Cartier-Bresson worked well into his 80s so I need to continue loving this work for another 40 years or so to match that. Travel and time away from my general practice can drive this, I believe, whilst enabling my return to work to feel newly reinvigorated.


    • The ‘real’ time away bit is what I’m personally struggling with. Travel, yes, actual image making based on pure observation (and to get yourself into the purely observatory phase again) – not so much. That only happens once one has the luxury of no pressure…

      Canada: they drive on the wrong side there too, don’t they? (Spoken from a right hand drive/ colonial country resident… 😉 )

      • It has to be pure time too – digital detox (oops) and days spent unrelated to work. Very hard after so long at the grindstone but it always pays a true dividend as it’s really cleansing and great for idea generation as new projects twist, turn and take shape.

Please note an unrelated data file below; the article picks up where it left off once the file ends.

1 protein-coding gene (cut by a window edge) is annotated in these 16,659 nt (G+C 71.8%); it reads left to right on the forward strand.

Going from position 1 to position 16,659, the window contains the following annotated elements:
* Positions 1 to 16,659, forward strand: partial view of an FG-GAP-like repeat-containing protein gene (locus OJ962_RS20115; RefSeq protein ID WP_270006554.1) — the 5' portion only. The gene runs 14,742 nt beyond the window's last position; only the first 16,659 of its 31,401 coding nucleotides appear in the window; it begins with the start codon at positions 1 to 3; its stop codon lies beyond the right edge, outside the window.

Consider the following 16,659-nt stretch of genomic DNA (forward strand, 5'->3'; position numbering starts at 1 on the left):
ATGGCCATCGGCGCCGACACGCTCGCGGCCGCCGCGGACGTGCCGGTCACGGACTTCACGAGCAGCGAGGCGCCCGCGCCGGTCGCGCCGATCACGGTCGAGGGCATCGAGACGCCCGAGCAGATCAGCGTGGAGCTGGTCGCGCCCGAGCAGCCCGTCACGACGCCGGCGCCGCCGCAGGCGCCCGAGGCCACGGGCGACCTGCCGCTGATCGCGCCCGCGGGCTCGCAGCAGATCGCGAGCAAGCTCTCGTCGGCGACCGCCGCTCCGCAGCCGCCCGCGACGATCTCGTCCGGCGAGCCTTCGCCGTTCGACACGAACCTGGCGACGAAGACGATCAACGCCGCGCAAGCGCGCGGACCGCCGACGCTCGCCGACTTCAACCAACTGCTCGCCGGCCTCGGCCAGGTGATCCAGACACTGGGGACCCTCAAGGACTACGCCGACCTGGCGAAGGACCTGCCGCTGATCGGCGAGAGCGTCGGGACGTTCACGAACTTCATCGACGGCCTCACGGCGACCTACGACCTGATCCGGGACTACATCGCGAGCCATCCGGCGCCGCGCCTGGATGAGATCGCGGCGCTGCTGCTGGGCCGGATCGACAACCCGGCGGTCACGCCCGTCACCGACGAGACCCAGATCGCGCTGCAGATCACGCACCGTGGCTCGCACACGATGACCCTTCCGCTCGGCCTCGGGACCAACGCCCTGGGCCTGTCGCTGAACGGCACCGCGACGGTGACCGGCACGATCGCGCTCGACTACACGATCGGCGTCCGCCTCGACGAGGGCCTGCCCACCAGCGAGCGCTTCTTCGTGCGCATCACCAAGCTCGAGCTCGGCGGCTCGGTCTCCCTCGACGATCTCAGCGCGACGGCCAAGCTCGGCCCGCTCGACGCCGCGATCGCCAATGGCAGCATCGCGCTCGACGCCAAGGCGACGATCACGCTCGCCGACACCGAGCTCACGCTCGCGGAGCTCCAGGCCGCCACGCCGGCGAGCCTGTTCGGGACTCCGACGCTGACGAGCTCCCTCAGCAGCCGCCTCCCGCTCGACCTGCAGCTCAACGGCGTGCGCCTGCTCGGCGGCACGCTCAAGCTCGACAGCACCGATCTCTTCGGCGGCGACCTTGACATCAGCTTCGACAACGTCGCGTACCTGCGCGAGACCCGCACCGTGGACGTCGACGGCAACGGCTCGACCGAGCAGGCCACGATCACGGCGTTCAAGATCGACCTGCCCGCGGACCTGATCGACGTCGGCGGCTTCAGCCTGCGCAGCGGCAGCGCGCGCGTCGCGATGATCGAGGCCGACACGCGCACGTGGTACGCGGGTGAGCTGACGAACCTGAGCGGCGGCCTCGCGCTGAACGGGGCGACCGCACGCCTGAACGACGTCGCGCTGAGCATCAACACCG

Canada drives on the right alas – I’m certain just to make the lives of visiting Americans easier! Should you never hear from me again, it’ll be due to turning right on a red for sure.



        • I agree – there is no alternative to pure time. Trying to find that is something else entirely…in the last six years, I haven’t had a single day off. Every time I intend to, something inevitably comes up or interrupts…

          Right on a red is fine so long as you don’t do it at home 😉

        • Actually, as a Canadian, I can offer that the reason we drive on the right is that the French were there before the British. They established bases back in the fifteen hundreds, and perhaps had a very forward-thinking chap who decided that in the future, people would drive on the right, as we do in France…….

          • Nothing to do with ease of connectivity to the US road system? 🙂

            • Larry Kincaid says:

              It’s simply who made the first automobiles and where the first Canadian owners bought their cars.